Your pitch is the most powerful tool in your fundraise – it’s how you’ll convince potential investors to join your journey. Spend time ensuring it’s as clear, crisp, and convincing as possible! Because it’s a reflection of your investment opportunity, it must also accurately and fairly represent your company. Technically, it’s the “Business Plan” portion of your Form C.
This guide will walk you through the anatomy of a Wefunder pitch and offer tips for each part.
To edit your profile, click your picture on the top right and click "Edit Profile" under your company.
Imagine you're in a bookstore. A book’s title and cover catch your eye. Before you even think of taking out your wallet, you flip it over to read the summary.
The Overview tab of your pitch is the back of that book – making it the most important part of your pitch.
This is where you need to convince investors that your story is worth exploring. But that's easier said than done, so let's take it step by step.
Here you describe your business in 80 characters. Investors should understand what you are and what you're doing. Eliminate buzzwords like "revolutionize" and "disrupt." Be specific about the problem you’re solving and how you’re solving it.
Also, (we're guilty of this) avoid using trite comparisons such as "Uber for plants" or "Uber for calendars." Trust us, you’re not the first one to think of it and investors get tired of listening to the same pitch repeatedly.
Billbox, Inc.: Incentivized medical payments, made for patients
World Tree: Fast growing eco-timber that restores the earth
Soraban: Helping CPAs give companies financial reviews faster
Crooked City Cider: Oakland's first cidery; producing dry cider in the heart of the city
*Including a pitch video into your Wefunder pitch prior to launch is not required but highly encouraged! We will need a photo in 16x9 aspect ratio, though.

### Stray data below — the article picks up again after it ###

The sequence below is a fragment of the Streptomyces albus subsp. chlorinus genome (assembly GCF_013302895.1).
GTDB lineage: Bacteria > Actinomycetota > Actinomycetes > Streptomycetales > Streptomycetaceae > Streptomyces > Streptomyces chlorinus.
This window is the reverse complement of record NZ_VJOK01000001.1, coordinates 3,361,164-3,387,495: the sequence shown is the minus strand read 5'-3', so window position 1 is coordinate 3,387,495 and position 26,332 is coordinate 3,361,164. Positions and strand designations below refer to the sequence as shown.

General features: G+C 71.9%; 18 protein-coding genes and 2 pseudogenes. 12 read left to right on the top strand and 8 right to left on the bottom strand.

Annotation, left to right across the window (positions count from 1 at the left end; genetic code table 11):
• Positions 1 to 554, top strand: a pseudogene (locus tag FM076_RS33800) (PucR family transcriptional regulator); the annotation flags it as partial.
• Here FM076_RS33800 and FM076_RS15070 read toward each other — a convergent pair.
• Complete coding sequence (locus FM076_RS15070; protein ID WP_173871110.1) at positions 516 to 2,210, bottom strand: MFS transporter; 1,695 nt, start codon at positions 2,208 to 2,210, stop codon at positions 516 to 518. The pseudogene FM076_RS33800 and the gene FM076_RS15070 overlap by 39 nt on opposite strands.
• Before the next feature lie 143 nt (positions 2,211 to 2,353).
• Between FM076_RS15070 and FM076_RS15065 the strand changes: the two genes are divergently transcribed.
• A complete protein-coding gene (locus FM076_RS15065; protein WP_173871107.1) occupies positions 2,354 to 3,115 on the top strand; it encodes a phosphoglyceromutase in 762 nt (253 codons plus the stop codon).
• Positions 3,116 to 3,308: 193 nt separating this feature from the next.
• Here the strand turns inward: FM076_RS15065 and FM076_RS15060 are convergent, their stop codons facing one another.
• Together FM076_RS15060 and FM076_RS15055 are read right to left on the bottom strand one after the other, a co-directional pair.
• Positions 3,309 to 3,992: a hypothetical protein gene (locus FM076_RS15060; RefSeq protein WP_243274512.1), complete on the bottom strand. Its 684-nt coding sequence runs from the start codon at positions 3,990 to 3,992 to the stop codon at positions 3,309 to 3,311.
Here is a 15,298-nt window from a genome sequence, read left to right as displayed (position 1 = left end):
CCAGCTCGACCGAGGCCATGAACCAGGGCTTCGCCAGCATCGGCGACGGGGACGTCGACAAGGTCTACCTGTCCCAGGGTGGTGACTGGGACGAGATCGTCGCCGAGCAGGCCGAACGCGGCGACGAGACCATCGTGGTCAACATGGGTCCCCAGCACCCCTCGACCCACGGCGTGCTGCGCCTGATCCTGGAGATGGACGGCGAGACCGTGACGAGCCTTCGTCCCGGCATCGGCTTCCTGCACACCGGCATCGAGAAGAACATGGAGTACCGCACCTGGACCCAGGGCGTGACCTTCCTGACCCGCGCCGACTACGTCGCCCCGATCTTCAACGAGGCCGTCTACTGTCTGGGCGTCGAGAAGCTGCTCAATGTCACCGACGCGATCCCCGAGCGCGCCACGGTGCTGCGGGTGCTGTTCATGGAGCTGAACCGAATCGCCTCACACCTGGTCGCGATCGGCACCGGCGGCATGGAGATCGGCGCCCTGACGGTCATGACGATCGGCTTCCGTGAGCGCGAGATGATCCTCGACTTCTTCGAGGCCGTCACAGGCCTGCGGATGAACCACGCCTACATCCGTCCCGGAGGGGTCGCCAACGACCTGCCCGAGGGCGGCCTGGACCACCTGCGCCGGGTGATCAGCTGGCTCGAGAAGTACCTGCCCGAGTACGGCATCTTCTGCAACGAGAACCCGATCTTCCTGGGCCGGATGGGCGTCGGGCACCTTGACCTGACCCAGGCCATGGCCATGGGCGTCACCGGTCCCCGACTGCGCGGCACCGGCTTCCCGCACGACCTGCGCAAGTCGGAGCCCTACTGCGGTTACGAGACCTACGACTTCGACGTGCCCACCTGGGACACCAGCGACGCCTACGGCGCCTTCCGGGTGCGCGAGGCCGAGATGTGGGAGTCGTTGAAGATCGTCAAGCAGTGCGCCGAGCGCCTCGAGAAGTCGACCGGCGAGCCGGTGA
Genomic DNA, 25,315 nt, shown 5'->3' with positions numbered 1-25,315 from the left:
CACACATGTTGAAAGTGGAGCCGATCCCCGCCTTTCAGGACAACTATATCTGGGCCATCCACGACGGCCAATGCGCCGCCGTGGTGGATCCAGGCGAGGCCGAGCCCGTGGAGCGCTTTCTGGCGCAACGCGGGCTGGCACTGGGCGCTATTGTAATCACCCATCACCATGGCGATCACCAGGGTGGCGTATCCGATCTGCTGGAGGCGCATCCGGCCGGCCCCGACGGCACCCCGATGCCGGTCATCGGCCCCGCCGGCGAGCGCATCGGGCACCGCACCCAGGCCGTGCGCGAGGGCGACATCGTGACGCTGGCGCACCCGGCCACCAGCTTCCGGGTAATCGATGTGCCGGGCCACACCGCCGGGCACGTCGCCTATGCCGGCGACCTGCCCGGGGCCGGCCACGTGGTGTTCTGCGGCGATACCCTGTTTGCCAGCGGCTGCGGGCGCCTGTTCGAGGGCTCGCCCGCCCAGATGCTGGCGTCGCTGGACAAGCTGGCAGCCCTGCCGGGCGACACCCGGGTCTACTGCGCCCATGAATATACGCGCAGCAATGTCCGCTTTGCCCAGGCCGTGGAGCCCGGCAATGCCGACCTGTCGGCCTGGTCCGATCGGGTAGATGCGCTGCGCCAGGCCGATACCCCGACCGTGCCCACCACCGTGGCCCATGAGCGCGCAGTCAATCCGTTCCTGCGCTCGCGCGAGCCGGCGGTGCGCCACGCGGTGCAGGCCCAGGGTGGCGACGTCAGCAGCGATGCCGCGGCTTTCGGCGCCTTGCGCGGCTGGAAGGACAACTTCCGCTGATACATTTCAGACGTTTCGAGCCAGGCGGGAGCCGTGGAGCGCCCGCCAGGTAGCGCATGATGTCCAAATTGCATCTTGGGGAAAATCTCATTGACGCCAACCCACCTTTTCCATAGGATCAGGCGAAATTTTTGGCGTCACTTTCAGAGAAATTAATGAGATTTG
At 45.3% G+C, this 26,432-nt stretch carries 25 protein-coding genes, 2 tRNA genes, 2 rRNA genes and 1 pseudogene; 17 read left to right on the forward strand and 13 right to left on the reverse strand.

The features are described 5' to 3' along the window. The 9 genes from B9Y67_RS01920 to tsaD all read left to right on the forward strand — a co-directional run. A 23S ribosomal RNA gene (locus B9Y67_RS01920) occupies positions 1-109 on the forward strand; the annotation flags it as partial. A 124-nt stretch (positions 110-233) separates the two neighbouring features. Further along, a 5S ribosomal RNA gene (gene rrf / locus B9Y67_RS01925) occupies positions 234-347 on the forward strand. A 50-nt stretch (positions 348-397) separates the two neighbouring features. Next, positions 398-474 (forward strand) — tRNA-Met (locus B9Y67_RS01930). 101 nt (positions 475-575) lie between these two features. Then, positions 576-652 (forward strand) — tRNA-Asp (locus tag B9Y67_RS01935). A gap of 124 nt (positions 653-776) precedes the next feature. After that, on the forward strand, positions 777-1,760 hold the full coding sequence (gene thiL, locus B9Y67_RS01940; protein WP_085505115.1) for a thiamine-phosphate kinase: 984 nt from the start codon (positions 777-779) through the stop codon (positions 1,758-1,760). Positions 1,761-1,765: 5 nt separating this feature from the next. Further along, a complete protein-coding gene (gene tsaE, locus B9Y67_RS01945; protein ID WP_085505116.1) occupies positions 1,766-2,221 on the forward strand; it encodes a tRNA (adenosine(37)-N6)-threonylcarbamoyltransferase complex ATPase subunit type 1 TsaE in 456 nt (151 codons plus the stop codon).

For these videos, we encourage founders to use their iPhones rather than hiring a professional. This format gives investors a taste of how well you will explain your idea to investors, customers, potential team members down the road. Without a production team and a carefully crafted montage, can you succinctly explain what your company does and why it’s changing the world?
But homemade is no excuse for dim lighting – find some bright lighting!
Hook 'em. Include a hook at the start to reel investors in. How is your company actually changing lives? Give a compelling example.
Keep the cam on you. Most, if not all, of the video should be you (and any co-founders) talking directly to the camera. You can splice in other footage and pictures but make sure a founder continues to narrate.
Keep it short. Shoot for 2-3 minutes of landscape, high-quality iPhone footage.
Remember your audience. Showcase your company & the investment opportunity more so than the product – this video is for investors, not customers.
Here, you want to excite investors with your businesses' proudest numbers and most revealing accomplishments. Every single point should elicit an "Holy crap!" Spotlight the following:
Your growth. Investors want to see how you've grown. Including your rate of growth goes a long way (i.e. Write “3x revenue growth from 2018 to 2019. On track for $3M this year.” instead of simply “$3M revenue this year).
Your most impressive metrics. Highlight name-brand customers/users, customer retention, total number of items sold, etc. You could also mention $ previously raised.
Your team. Be sure to include 1-2 points about your team. Show, don’t tell investors why you’re the best people to do the job. Mention notable investors/partners/advisors too.
Keep ‘em short! This isn’t the place for paragraphs – they’ll be pulled for automatic marketing copy and eventually your company’s “card” for the Explore page. Make ‘em clear, punchy bullet points.
Don’t save the best for last. Prioritize your top 1-3 points — these will show up on your company card in the Explore page (once you've hit $50K in reservations and have undergone a compliance review).
- Growth metric. Be specific. "We have $-- in revenue, doubling every year." is more convincing than "We're growing fast."